Although German court did not rule out the possibility that Puigdemont could be extradited for misuse of public funds, Spain eventually dropped its extradition request on that charge as well. Perhaps the decision had something to do with the fact that former Spanish Prime Minister Rajoy and his finance minister Montoro—who had imposed a draconian auditing regime upon the Catalan Autonomous Government in the months leading to the October 1st, 2017 referendum—both said publicly in its aftermath that the Catalan government had not spent a single cent on the vote.

In short, we have people being tried in Madrid for crimes that the Spanish government has been either unable or unwilling to pursue against the official most responsible for promoting the historic events in the Fall of 2017.

So, why do these august jurists continue to click their remotes in the faces of the defendants?

Here’s why. Despite what you might have heard, and what many of us believed for a long time, the vaunted Spanish Transition to Democracy after Franco’s death in 1975, was mostly a carefully managed piece of stagecraft.  This was especially the case within the country’s judiciary.

For example, today’s National Court (Audiencia Nacional), where parallel trials against allegedly disloyal Catalan police officials will soon begin, started in 1941 as the Tribunal for the Repression of Masonry and Communism. In 1963 it was renamed the Tribunal of Public Order and in 1977, in the midst of the Transition, it was given its present innocuous-sounding title. However, when that last change was made, its function and its personnel remained the essentially same.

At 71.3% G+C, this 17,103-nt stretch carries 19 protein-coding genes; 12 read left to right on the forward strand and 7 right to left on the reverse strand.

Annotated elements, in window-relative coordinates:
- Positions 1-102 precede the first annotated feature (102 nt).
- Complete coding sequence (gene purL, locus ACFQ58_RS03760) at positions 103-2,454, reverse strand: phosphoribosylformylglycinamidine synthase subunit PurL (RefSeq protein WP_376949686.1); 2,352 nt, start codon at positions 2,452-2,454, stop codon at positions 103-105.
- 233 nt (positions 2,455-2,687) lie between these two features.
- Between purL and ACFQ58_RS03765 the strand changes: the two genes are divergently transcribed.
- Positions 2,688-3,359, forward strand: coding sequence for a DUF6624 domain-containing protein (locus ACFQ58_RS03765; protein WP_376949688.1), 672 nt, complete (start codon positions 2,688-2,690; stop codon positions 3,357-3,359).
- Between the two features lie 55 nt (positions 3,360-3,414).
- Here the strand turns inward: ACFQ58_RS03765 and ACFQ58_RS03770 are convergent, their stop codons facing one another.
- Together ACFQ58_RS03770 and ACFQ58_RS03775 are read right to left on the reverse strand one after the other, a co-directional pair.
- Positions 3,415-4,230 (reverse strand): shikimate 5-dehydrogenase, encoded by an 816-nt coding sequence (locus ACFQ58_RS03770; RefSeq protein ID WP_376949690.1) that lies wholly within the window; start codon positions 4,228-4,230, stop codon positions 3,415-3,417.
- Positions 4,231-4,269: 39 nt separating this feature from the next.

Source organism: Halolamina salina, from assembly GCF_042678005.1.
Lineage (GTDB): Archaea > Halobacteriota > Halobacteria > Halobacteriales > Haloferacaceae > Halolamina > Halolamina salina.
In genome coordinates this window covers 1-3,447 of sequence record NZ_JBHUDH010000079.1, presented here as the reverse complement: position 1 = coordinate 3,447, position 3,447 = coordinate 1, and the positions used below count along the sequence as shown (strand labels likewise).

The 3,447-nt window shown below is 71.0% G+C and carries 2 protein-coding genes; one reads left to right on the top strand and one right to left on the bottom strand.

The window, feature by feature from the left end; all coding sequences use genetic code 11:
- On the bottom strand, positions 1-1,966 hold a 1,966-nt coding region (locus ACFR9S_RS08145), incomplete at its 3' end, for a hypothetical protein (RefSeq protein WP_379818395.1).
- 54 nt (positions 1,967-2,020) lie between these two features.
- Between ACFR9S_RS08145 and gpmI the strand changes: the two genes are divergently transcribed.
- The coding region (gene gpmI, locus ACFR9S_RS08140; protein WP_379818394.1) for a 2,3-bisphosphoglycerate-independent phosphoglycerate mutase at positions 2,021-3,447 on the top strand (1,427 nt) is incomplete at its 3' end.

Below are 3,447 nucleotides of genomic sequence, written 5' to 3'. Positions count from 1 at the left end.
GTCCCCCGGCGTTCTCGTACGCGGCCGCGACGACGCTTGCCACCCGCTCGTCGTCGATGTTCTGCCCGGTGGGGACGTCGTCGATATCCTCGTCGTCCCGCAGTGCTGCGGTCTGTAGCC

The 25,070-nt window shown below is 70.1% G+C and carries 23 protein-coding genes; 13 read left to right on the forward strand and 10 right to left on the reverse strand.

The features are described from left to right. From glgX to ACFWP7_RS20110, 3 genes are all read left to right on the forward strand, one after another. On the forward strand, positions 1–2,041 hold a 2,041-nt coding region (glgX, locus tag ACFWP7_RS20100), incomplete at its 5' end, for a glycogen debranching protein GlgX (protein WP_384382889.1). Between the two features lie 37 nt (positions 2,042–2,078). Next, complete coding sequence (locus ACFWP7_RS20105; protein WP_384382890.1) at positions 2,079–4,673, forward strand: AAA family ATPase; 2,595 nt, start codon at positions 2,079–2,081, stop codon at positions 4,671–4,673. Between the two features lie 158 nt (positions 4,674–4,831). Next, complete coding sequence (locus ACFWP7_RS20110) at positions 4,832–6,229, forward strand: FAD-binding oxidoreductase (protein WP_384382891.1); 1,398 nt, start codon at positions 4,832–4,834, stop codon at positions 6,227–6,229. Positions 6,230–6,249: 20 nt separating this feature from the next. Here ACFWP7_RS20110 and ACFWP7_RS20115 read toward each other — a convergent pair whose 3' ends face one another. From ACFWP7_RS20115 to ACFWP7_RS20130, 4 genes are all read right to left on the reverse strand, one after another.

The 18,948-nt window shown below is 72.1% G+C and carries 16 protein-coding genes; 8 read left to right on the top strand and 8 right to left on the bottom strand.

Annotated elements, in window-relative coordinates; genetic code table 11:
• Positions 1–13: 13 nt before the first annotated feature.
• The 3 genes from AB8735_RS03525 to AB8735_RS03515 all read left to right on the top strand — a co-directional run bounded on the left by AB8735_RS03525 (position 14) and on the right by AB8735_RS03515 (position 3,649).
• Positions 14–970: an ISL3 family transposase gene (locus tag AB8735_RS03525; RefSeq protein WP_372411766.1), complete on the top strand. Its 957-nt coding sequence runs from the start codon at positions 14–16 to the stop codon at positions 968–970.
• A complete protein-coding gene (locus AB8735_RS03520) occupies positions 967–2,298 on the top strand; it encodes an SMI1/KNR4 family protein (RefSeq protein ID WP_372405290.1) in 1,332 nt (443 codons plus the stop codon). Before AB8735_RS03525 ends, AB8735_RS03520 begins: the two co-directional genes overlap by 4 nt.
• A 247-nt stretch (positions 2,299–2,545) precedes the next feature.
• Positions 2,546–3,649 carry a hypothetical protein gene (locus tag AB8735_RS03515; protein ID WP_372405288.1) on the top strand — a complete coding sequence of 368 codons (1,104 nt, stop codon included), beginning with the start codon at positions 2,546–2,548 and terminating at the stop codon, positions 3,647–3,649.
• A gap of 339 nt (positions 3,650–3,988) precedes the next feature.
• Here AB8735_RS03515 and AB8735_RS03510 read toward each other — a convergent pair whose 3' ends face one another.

For Francisco Franco, no political value superseded that of national unity.He thus created a judiciary that shared his belief that any and all means were justified in the fight to maintain it. And while the world became enthralled with the country’s enchanting “new” and seemingly democratic combination of modernity and high quality living in the 80s and 90s, the courts remained largely as they were during the dictatorship, with chances for ascent within the system carefully mediated by the need to sign off on the belief that national unity can and should trump the pursuit of impartial justice should the two values come into conflict.

Most knowledgeable observers believe that these sociological scions of Francoism will win the draconian convictions they seek against the Catalans. The question is whether the beleaguered democracies of Spain and the rest of the EU will be able to survive this great “victory” of deep state authoritarianism dressed up as the triumph of democratic constitutionalism.

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Thomas S. Harrington is a professor of Iberian Studies at Trinity College in Hartford, Connecticut and the author of the recently released  Livin’ la Vida Barroca: American Culture in a Time of Imperial Orthodoxies.